“Love the Sinner, Hate the Sin."
Not sure if I hate the sin, but I hate this saying. Well, at least when used in reference to homosexuality.
The primary reason that I bristle against this saying is that I reject the idea that homosexuality is a sin. We should love everyone, including sinners. So, I am not saying that we should instead hate the sinner.
I am not rejecting the idea of sin at all. Instead, I am saying that the construct which frames homosexuality as a sin is figment of convention and tradition.
As you will notice, I am using sin interchangeably with immorality or, more specifically, acts of immorality. I do this because I view sin as anything which makes communion with God and our fellow humans impossible. These two types of communion, with God and with our fellow beings, cannot be separated and our communion with God is largely measured by the communion with have with others. Central to my conception of morality is an emphasis on respecting the autonomy and dignity of all.
I tend to adhere to the idea of autonomy advanced by the philosopher Immanuel Kant. For Kant, the thing which makes humans special (and deserving of universal respect) is that they are able to choose for themselves their own conception of the good life. Not only can we choose a conception of the good life (the type of life we want to live), but we can revise that conception as life goes on. When our views "evolve," we are being human…and in a good way. Kant’s view of autonomy and the good life expresses how I feel about freedom and morality better than anything else that I have read and contemplated.
“Love the sinner, Hate the Sin,” is a saying with great intentions. It is a way of saying “You can dislike a certain action, but you should be nice, even loving, to those that do it.” It seems to be most often used (in my experience, at least) within discussions about homosexuality. We should love homosexuals, but hate their homosexuality. Now, some might respond that it is not homosexuality, but homosexual sex which is the sin. However, while there is more to sexuality than sex…sex is a very integral aspect of sexuality which cannot be completely separated from sexuality.
The problem that I see with this saying, as applied to homosexuality is that it seeks to separate the actions of the individual from the peaceful life-style they chose to live. Now, I do not think that gays and lesbians choose to be homosexuals, but from my Kantian perspective this matter is not of moral significance (though I appreciate that for others it is) If one chooses to be gay, or even chooses to live ones sexual orientation (rather than actively suppressing it), it is part of their basic humanity to choose to do so and to live according to their conception of the good life.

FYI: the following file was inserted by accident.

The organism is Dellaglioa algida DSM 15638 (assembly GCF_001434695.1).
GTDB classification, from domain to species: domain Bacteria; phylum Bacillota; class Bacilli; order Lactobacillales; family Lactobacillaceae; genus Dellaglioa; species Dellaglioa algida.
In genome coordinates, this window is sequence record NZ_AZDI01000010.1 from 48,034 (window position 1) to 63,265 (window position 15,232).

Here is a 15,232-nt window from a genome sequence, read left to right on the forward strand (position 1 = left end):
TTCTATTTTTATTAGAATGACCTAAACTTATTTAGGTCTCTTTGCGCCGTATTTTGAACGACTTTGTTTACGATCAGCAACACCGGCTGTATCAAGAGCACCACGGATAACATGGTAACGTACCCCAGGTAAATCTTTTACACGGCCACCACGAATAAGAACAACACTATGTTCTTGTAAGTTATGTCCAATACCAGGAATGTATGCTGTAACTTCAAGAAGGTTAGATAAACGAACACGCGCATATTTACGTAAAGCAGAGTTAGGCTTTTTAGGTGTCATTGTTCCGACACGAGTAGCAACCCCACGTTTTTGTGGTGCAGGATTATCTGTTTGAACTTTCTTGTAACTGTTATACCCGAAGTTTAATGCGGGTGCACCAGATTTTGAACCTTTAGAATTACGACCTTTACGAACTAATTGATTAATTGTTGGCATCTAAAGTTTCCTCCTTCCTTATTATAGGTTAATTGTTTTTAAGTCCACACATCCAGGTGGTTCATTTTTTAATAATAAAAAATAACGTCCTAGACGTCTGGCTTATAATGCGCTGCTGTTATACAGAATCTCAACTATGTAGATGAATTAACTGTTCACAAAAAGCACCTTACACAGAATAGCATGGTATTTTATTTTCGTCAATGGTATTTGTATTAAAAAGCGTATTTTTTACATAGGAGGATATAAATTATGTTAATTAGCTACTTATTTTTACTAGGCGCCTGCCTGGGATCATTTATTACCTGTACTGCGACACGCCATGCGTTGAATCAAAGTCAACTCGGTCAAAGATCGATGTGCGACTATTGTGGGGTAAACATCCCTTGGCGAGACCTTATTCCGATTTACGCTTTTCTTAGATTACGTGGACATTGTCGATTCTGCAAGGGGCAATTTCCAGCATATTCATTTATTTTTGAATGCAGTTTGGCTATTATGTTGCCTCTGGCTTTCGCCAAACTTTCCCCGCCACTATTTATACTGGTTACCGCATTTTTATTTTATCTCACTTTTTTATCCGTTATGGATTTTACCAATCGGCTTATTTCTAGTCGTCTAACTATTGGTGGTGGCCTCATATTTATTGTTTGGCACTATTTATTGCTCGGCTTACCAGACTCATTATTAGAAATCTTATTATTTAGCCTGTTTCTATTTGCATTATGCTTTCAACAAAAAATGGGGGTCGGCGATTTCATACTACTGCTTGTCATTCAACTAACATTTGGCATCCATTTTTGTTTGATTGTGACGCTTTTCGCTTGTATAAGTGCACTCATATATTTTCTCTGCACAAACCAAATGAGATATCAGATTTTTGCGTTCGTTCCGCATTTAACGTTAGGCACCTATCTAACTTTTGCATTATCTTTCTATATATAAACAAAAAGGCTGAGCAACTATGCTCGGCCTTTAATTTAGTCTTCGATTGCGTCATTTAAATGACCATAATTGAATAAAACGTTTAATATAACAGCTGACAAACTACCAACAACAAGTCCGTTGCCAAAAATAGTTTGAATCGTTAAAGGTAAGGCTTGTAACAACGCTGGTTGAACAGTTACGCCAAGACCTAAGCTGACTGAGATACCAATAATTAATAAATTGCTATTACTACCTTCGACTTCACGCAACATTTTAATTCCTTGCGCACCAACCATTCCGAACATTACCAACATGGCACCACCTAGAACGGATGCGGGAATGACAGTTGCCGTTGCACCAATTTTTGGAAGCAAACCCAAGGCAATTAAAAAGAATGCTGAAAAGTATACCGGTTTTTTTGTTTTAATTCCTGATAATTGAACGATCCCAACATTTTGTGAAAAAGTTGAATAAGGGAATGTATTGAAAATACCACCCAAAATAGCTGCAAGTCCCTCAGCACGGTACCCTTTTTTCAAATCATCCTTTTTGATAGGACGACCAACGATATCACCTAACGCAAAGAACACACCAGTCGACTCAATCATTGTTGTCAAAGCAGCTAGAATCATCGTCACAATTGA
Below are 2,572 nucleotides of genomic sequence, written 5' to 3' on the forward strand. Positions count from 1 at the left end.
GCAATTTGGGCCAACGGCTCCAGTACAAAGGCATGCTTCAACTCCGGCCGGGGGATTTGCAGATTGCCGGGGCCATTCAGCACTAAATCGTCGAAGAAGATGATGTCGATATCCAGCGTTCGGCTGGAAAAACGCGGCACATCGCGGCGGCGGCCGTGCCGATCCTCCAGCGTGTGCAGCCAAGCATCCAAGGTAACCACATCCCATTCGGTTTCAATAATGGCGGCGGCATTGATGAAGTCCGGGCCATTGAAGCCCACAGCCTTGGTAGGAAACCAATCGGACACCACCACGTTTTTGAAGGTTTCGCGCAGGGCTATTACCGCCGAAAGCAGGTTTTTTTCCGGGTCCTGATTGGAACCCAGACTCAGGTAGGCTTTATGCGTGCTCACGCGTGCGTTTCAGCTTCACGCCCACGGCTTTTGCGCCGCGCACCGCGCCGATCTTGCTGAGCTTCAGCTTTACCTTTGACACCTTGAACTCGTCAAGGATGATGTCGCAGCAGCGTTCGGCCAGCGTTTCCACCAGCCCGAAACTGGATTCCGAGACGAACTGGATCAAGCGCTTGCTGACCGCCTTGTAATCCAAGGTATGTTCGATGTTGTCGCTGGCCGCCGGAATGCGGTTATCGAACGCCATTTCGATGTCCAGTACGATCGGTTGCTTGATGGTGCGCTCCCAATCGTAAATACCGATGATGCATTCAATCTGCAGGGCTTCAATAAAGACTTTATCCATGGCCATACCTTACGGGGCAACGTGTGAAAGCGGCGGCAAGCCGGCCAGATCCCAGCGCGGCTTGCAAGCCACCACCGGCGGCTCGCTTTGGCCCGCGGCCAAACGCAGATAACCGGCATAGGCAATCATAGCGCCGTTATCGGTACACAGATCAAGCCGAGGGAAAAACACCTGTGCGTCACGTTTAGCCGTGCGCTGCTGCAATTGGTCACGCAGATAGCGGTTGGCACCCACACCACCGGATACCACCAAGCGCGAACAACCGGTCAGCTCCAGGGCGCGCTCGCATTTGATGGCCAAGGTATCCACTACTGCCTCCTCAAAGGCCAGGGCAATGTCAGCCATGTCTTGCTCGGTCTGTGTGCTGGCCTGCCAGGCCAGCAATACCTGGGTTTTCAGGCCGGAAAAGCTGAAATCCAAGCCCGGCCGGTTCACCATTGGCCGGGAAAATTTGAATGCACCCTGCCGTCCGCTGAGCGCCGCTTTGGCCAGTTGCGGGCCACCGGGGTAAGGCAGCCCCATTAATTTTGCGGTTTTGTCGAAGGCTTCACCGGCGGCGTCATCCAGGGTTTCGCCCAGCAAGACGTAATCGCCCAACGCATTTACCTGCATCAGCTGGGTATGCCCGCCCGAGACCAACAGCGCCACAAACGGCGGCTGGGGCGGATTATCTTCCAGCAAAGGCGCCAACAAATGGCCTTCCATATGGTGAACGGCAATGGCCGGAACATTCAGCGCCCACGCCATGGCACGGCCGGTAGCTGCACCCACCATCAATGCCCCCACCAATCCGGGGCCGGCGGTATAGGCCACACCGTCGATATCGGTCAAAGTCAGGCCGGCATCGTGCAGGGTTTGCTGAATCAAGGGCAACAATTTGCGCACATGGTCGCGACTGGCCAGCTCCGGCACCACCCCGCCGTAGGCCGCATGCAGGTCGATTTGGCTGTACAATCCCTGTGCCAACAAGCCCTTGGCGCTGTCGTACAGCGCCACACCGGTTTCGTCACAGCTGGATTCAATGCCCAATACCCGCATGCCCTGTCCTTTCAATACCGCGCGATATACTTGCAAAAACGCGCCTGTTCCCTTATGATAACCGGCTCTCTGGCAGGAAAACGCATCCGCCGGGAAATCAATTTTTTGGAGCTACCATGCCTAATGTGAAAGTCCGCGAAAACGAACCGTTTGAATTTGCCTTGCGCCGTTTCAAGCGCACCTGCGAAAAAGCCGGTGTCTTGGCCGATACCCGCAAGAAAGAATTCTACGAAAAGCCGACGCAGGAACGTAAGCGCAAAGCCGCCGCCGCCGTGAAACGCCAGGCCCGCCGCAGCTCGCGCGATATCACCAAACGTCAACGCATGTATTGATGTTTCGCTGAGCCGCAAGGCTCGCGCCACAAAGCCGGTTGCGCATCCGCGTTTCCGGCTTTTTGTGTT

Now, you may be saying, “Well, of course they can choose to be gay, Baptist, atheist, or…a Yankees fans.” But my argument goes farther. We should also respect them for their choices and show them the dignity that they deserve. By dignity I do not mean that we should merely not abuse or persecute them, but we should include them in our society as valued equal citizens. I will not get into the legal and policy implications of such an outlook here, but they are indeed vast.
What about criminals and abusers? Can’t people choose such paths as their conception of the good life? Well, this is where Kant draws a line. Kantian ethics is not relativistic. Instead, it is likely the most ardent rejection of relativism I am aware of.
Those who show a blatant disregard for human dignity (particularly when it comes to acts which assault the autonomy and dignity of others) should be viewed as immoral. They should possibly even go to jail or otherwise be controlled be the state. This includes rapists, abusers, and thieves. That said, it would be very hard to see how any of these crimes could be viewed as a reasonable conception of the good life, or integral to any such a conception, in the way that living with one’s loved-one would be. We should love the sinners within these categories while hating their sins. This may well be a challenge.
Many will point out that this saying has been used by many religious leaders in reference to homosexuality. That is true. I think that this has in many ways been used as a call for a loving approach to political and social disagreement. More importantly, it is a call to patience and charity.
When we look deeper, this attempt to separate individuals from the people that they really are fails. If we are to respect, value, and love, we have to respect the whole package, the whole person.
Can their be homosexual sin? Indeed, there can be. Like with heterosexual relationships, homosexual relationships face challenges. Promiscuity and unfaithfulness are wrong for homosexuality as they are for heterosexuality. As in any form of abuse, whether the abuse is spiritual, physical, or sexual.
However, the desire to enter into committed relationships, whether we call those relationships marriage or not, is a righteous desire. The move toward same-sex marriage should be welcomed, if not celebrated, by those who are concerned about both individual happiness and strong communities.
Lastly, we should also stop using God as a tool for reinforcing our cultural traditions and conventions. Using God for such ends is not only disrespectful of God, it is polluting the waters of faith and religion.
Why is faith and religion important to you? Is it merely a means to achieving your cultural and political goal? I cling to the hope that faith and religion are valuable in and of themselves. Yet, using these things to persecute and exclude homosexuals is distracting us from faith and religion rather than protecting faith and religion.